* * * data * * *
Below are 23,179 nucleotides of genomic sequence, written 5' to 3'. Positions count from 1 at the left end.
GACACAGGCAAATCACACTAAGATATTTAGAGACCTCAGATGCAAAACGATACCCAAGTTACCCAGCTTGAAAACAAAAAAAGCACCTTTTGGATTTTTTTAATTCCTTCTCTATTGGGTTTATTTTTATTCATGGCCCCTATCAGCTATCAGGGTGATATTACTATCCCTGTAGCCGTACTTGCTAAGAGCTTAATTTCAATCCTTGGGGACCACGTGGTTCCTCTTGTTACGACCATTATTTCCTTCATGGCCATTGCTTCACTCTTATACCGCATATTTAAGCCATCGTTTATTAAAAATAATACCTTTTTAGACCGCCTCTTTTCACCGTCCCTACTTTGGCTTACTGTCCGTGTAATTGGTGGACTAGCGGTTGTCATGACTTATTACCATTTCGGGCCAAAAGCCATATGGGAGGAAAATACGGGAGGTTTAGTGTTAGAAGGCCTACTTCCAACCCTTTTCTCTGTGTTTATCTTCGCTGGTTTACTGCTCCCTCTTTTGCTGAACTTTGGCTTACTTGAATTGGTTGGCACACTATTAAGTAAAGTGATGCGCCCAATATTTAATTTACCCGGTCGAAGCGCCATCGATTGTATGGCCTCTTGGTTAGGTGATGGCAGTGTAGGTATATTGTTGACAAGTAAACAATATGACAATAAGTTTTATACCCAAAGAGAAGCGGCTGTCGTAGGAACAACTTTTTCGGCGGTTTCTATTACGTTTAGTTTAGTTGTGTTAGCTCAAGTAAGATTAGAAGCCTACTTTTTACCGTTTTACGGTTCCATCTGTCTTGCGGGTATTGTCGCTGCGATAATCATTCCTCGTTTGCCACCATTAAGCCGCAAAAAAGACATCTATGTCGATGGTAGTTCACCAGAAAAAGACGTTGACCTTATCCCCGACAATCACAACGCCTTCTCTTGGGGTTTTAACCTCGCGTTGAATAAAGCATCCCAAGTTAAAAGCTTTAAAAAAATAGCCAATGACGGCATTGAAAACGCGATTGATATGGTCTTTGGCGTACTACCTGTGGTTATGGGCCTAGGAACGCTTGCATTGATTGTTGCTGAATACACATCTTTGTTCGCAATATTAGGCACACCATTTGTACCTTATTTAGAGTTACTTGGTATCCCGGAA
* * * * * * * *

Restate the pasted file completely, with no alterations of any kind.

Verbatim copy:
Below are 23,179 nucleotides of genomic sequence, written 5' to 3'. Positions count from 1 at the left end.
GACACAGGCAAATCACACTAAGATATTTAGAGACCTCAGATGCAAAACGATACCCAAGTTACCCAGCTTGAAAACAAAAAAAGCACCTTTTGGATTTTTTTAATTCCTTCTCTATTGGGTTTATTTTTATTCATGGCCCCTATCAGCTATCAGGGTGATATTACTATCCCTGTAGCCGTACTTGCTAAGAGCTTAATTTCAATCCTTGGGGACCACGTGGTTCCTCTTGTTACGACCATTATTTCCTTCATGGCCATTGCTTCACTCTTATACCGCATATTTAAGCCATCGTTTATTAAAAATAATACCTTTTTAGACCGCCTCTTTTCACCGTCCCTACTTTGGCTTACTGTCCGTGTAATTGGTGGACTAGCGGTTGTCATGACTTATTACCATTTCGGGCCAAAAGCCATATGGGAGGAAAATACGGGAGGTTTAGTGTTAGAAGGCCTACTTCCAACCCTTTTCTCTGTGTTTATCTTCGCTGGTTTACTGCTCCCTCTTTTGCTGAACTTTGGCTTACTTGAATTGGTTGGCACACTATTAAGTAAAGTGATGCGCCCAATATTTAATTTACCCGGTCGAAGCGCCATCGATTGTATGGCCTCTTGGTTAGGTGATGGCAGTGTAGGTATATTGTTGACAAGTAAACAATATGACAATAAGTTTTATACCCAAAGAGAAGCGGCTGTCGTAGGAACAACTTTTTCGGCGGTTTCTATTACGTTTAGTTTAGTTGTGTTAGCTCAAGTAAGATTAGAAGCCTACTTTTTACCGTTTTACGGTTCCATCTGTCTTGCGGGTATTGTCGCTGCGATAATCATTCCTCGTTTGCCACCATTAAGCCGCAAAAAAGACATCTATGTCGATGGTAGTTCACCAGAAAAAGACGTTGACCTTATCCCCGACAATCACAACGCCTTCTCTTGGGGTTTTAACCTCGCGTTGAATAAAGCATCCCAAGTTAAAAGCTTTAAAAAAATAGCCAATGACGGCATTGAAAACGCGATTGATATGGTCTTTGGCGTACTACCTGTGGTTATGGGCCTAGGAACGCTTGCATTGATTGTTGCTGAATACACATCTTTGTTCGCAATATTAGGCACACCATTTGTACCTTATTTAGAGTTACTTGGTATCCCGGAA